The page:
Every organism on Earth requires “fixed” nitrogen — sometimes called “biologically available nitrogen.” Nitrogen makes up 78 percent of our planet’s atmosphere, but few organisms can “fix” it by converting the gas into a biologically useful form. In the oceans, cyanobacteria in surface waters fix nitrogen for all other ocean life. As the cyanobacteria and other creatures die and sink downward, they decompose.

Nitrogen has two stable isotopes, 15N and 14N. In oxygen-poor waters, decomposition uses up “fixed” nitrogen. This occurs with a slight preference for the lighter nitrogen isotope, 14N, so the ocean’s 15N-to-14N ratio reflects its oxygen levels.

That ratio is incorporated into tiny sea creatures called foraminifera during their lives, and then preserved in their shells when they die. By analyzing their fossils — collected by the Ocean Drilling Program from the North Atlantic, North Pacific, and South Atlantic — Kast and her colleagues were able to reconstruct the 15N-to-14N ratio of the ancient ocean and therefore identify past changes in oxygen levels.

Oxygen controls the distribution of marine organisms, with oxygen-poor waters being bad for most ocean life. Many past climate warming events caused decreases in ocean oxygen that limited the habitats of sea creatures, from microscopic plankton to the fish and whales that feed on them.

Scientists trying to predict the impact of current and future global warming have warned that low levels of ocean oxygen could decimate marine ecosystems, including important fish populations. When the researchers assembled their unprecedented geologic record of ocean nitrogen, they found that in the 10 million years after dinosaurs went extinct, the 15N-to-14N ratio was high, suggesting that ocean oxygen levels were low.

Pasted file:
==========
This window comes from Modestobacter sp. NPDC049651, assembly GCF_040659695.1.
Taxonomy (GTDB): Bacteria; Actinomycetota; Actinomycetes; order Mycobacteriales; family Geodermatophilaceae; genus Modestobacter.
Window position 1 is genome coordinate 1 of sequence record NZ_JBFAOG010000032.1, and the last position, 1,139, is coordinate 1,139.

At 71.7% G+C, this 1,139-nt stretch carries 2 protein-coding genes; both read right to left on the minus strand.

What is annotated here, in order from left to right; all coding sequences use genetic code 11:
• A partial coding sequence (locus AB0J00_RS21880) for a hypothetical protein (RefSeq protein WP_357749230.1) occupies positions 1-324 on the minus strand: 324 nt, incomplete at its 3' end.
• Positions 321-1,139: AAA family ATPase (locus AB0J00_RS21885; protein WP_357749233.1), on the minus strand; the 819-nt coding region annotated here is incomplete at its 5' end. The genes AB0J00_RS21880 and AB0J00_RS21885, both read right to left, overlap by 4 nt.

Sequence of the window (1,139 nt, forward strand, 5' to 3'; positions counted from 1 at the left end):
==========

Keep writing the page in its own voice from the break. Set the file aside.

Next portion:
They first thought that the warm climate of the time was responsible, as oxygen is less soluble in warmer water. But the timing told another story: The change to higher ocean oxygen occurred around 55 million years ago, during a time of continuously warm climate. Kast said:

The more likely culprit? Plate tectonics. The collision of India with Asia — dubbed “the collision that changed the world” by legendary geoscientist Wally Broecker, a founder of modern climate research — closed off an ancient sea called the Tethys, disturbing the continental shelves and their connections with the open ocean. Sigman said:

But that doesn’t mean climate change can be discounted: He added:

Provided by: Liz Fuller-Wright, Princeton University [Note: Materials may be edited for content and length.]

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Troy Oakes
Troy was born and raised in Australia and has always wanted to know why and how things work, which led him to his love for science. He is a professional photographer and enjoys taking pictures of Australia's beautiful landscapes. He is also a professional storm chaser where he currently lives in Hervey Bay, Australia.